Optical, Spectroscopic, and Infrared Remote Imaging System
The investigation of the nucleus itself requires high spatial resolution over a wide wavelength range but with modest spectral resolution. The investigation of the innermost dust and gas coma requires a wide field of view with a selection of narrow band interference filters to image the 2-D gas distribution. OSIRIS consists of two cameras:
- Narrow angle camera (NAC) with a 2.4×2.4° FOV
Wide angle camera (WAC) with a 12×12° FOV
OSIRIS was pre-selected as a PI instrument in April 1996, to be provided by a European consortium under the leadership of Dr U. Keller (MPAe, Lindau, Germany). Following funding difficulties for the original consortium, ESA was asked to participate in the development of the Data Processing Unit (DPU). The Solar System Division accepted this challenge because its participation in OSIRIS is an important step for future scientific expertise in planetary imaging.
The request to provide the OSIRIS DPU was implemented in the design and development phase by a joint venture between the former Technical and Operational Support Directorate (Payload Systems Division) and the Science Directorate (Solar System Division). This partnership provided the opportunity to direct the development of an onboard payload data processor within the ESA Technological Research programme (TRP) to a specific, real application, thus providing a cost-effective contribution to the Rosetta instrumentation.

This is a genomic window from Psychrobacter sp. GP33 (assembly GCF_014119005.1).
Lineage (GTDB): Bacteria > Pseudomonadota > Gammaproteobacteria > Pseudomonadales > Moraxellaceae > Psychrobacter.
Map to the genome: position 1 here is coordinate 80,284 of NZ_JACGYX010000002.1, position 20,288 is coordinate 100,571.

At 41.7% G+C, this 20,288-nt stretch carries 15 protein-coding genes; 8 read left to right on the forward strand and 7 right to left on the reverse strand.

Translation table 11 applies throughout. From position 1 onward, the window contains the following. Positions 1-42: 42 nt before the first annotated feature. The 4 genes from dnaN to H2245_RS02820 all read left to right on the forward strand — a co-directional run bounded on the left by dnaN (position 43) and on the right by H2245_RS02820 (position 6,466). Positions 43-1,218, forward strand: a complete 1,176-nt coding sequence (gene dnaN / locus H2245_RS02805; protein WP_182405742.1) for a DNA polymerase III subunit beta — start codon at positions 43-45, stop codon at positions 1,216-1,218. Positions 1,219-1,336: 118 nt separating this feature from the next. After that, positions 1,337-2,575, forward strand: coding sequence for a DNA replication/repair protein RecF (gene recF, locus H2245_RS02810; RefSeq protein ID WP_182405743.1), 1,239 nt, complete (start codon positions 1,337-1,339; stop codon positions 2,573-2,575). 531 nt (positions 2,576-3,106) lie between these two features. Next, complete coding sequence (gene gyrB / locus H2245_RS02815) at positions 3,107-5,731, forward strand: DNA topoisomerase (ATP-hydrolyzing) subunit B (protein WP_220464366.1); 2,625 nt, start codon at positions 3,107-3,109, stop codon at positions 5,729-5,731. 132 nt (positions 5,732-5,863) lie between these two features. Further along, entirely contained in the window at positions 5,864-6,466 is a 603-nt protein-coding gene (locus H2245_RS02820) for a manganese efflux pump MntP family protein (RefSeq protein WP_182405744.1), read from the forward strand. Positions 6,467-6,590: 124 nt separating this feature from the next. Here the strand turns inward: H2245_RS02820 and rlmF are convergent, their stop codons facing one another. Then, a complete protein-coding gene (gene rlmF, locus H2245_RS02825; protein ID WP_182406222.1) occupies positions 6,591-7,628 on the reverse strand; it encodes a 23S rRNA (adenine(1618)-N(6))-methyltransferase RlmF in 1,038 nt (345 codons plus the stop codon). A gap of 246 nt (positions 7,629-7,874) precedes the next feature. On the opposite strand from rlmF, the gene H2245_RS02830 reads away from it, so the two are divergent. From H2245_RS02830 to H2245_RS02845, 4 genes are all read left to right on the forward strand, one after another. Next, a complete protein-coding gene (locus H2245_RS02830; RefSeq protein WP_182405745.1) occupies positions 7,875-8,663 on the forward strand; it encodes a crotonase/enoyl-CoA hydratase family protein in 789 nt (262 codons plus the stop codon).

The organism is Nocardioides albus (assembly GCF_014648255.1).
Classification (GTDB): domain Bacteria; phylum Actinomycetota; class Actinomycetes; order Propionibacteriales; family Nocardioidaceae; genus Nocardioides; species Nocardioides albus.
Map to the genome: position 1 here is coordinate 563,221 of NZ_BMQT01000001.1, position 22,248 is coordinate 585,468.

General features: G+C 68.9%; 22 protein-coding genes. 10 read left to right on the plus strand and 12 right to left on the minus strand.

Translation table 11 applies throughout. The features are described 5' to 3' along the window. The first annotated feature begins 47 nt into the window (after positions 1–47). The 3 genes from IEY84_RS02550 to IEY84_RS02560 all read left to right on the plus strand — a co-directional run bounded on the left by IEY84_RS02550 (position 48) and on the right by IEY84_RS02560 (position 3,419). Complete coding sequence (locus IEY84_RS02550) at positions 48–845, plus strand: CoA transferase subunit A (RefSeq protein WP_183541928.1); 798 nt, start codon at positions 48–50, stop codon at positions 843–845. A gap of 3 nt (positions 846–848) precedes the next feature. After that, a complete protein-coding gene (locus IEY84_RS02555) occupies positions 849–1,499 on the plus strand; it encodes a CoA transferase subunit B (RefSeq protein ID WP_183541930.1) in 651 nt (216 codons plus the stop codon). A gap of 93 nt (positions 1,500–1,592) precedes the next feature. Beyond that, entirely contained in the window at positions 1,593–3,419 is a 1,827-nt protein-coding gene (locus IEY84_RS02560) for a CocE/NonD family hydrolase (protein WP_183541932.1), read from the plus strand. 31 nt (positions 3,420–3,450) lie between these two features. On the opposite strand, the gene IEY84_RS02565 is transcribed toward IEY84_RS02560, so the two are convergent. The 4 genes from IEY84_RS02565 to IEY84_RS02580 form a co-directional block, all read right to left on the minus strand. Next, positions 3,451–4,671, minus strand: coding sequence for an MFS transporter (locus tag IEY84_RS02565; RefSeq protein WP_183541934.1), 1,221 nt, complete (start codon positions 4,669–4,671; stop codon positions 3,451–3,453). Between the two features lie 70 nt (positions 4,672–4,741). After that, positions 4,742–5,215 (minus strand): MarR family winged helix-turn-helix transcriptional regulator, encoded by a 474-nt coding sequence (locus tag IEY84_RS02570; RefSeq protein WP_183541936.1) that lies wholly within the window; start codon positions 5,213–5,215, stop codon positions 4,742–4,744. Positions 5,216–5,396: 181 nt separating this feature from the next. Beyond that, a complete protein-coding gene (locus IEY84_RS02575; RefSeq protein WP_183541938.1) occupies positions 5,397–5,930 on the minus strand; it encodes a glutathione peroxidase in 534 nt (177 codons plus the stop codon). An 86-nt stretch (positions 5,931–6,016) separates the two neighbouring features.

The Solar System Division provided a total of 3 fully-equipped "elegant breadboards" for system testing during the development phase. Furthermore, one qualification and 2 flight models were produced and delivered to the PI institute.
The hardware was delivered with an industry-standard real time operating system (VIRTUOSO) and specific low level device drivers.
- Power consumption: 8W (compressing and transferring data at max. rate) 3.5W (low power mode)
- Total mass: 1.4 kg (electronic boards, excl. housing)
|Central Microprocessor||Rad-hard Temic processor TSC21020, 20 MHz, 60 MFLOPS, data transfer speed from DSP memory to mass memory > 38 Mbps continuous|
|Mass Memory||4 Gbit netto DRAM- based|
|Local Data Memory||
|Redundancy||DSP board, S/C-interface: Dual cold redundancy|
Mass memory board: Graceful Degradation
|Protection Against Single Event Radiation Effects||
|Power Management||Low-Power Mode (program SRAM de-select, partial clock disabling)|
|Operating System||Standard Real Time Operating System (Virtuoso)|
- The electronic boards of the DPUs were designed and manufactured under the responsibility of Astrium GmbH, Ottobrunn, Germany
- Rosetta was launched in March 2004. First OSIRIS images were received during the commissioning phase in May 2004. They demonstrate the flawless performance of cameras and DPU.
- Key SCI-SO personnel: P. Wenzel (lead, 'double- CoI'), U. Telljohann (technical manager), D. Koschny (deputy), B. Johlander (components procurement)